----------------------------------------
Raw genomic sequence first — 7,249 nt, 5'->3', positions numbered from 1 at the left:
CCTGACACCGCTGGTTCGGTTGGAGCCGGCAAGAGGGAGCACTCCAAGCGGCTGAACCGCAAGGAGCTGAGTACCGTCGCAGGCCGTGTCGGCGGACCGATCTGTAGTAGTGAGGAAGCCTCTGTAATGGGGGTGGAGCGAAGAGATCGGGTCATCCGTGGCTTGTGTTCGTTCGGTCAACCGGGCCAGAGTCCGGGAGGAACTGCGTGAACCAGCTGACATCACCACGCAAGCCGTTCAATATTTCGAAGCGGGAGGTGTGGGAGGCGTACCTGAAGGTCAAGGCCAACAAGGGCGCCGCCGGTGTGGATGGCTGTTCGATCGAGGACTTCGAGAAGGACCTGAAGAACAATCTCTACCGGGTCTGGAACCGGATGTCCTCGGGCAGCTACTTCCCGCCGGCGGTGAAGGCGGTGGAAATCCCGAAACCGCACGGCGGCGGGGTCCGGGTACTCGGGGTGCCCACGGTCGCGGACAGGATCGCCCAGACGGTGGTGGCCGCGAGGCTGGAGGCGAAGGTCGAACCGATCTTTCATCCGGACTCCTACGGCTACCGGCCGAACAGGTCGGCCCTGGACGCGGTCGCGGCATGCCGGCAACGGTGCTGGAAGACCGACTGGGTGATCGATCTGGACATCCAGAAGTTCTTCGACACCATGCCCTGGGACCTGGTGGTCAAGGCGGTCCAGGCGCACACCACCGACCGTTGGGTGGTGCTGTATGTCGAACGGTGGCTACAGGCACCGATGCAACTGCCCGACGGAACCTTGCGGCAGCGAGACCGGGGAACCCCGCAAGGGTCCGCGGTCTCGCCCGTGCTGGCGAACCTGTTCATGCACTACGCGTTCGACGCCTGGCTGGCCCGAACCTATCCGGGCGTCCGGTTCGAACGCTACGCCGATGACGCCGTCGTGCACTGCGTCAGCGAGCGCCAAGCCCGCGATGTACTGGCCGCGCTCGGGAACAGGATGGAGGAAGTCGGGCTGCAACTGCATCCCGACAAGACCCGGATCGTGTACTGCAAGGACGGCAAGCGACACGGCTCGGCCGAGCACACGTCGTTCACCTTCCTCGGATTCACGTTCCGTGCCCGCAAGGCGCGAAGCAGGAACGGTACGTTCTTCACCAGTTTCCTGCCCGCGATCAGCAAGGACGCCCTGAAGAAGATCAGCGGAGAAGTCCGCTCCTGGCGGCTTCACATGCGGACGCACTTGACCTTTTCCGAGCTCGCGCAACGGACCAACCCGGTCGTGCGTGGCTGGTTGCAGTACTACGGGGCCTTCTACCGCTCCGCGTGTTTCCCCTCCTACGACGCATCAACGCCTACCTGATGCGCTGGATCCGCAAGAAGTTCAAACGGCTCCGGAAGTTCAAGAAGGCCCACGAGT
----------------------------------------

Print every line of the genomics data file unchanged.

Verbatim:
Raw genomic sequence first — 7,249 nt, 5'->3', positions numbered from 1 at the left:
CCTGACACCGCTGGTTCGGTTGGAGCCGGCAAGAGGGAGCACTCCAAGCGGCTGAACCGCAAGGAGCTGAGTACCGTCGCAGGCCGTGTCGGCGGACCGATCTGTAGTAGTGAGGAAGCCTCTGTAATGGGGGTGGAGCGAAGAGATCGGGTCATCCGTGGCTTGTGTTCGTTCGGTCAACCGGGCCAGAGTCCGGGAGGAACTGCGTGAACCAGCTGACATCACCACGCAAGCCGTTCAATATTTCGAAGCGGGAGGTGTGGGAGGCGTACCTGAAGGTCAAGGCCAACAAGGGCGCCGCCGGTGTGGATGGCTGTTCGATCGAGGACTTCGAGAAGGACCTGAAGAACAATCTCTACCGGGTCTGGAACCGGATGTCCTCGGGCAGCTACTTCCCGCCGGCGGTGAAGGCGGTGGAAATCCCGAAACCGCACGGCGGCGGGGTCCGGGTACTCGGGGTGCCCACGGTCGCGGACAGGATCGCCCAGACGGTGGTGGCCGCGAGGCTGGAGGCGAAGGTCGAACCGATCTTTCATCCGGACTCCTACGGCTACCGGCCGAACAGGTCGGCCCTGGACGCGGTCGCGGCATGCCGGCAACGGTGCTGGAAGACCGACTGGGTGATCGATCTGGACATCCAGAAGTTCTTCGACACCATGCCCTGGGACCTGGTGGTCAAGGCGGTCCAGGCGCACACCACCGACCGTTGGGTGGTGCTGTATGTCGAACGGTGGCTACAGGCACCGATGCAACTGCCCGACGGAACCTTGCGGCAGCGAGACCGGGGAACCCCGCAAGGGTCCGCGGTCTCGCCCGTGCTGGCGAACCTGTTCATGCACTACGCGTTCGACGCCTGGCTGGCCCGAACCTATCCGGGCGTCCGGTTCGAACGCTACGCCGATGACGCCGTCGTGCACTGCGTCAGCGAGCGCCAAGCCCGCGATGTACTGGCCGCGCTCGGGAACAGGATGGAGGAAGTCGGGCTGCAACTGCATCCCGACAAGACCCGGATCGTGTACTGCAAGGACGGCAAGCGACACGGCTCGGCCGAGCACACGTCGTTCACCTTCCTCGGATTCACGTTCCGTGCCCGCAAGGCGCGAAGCAGGAACGGTACGTTCTTCACCAGTTTCCTGCCCGCGATCAGCAAGGACGCCCTGAAGAAGATCAGCGGAGAAGTCCGCTCCTGGCGGCTTCACATGCGGACGCACTTGACCTTTTCCGAGCTCGCGCAACGGACCAACCCGGTCGTGCGTGGCTGGTTGCAGTACTACGGGGCCTTCTACCGCTCCGCGTGTTTCCCCTCCTACGACGCATCAACGCCTACCTGATGCGCTGGATCCGCAAGAAGTTCAAACGGCTCCGGAAGTTCAAGAAGGCCCACGAGT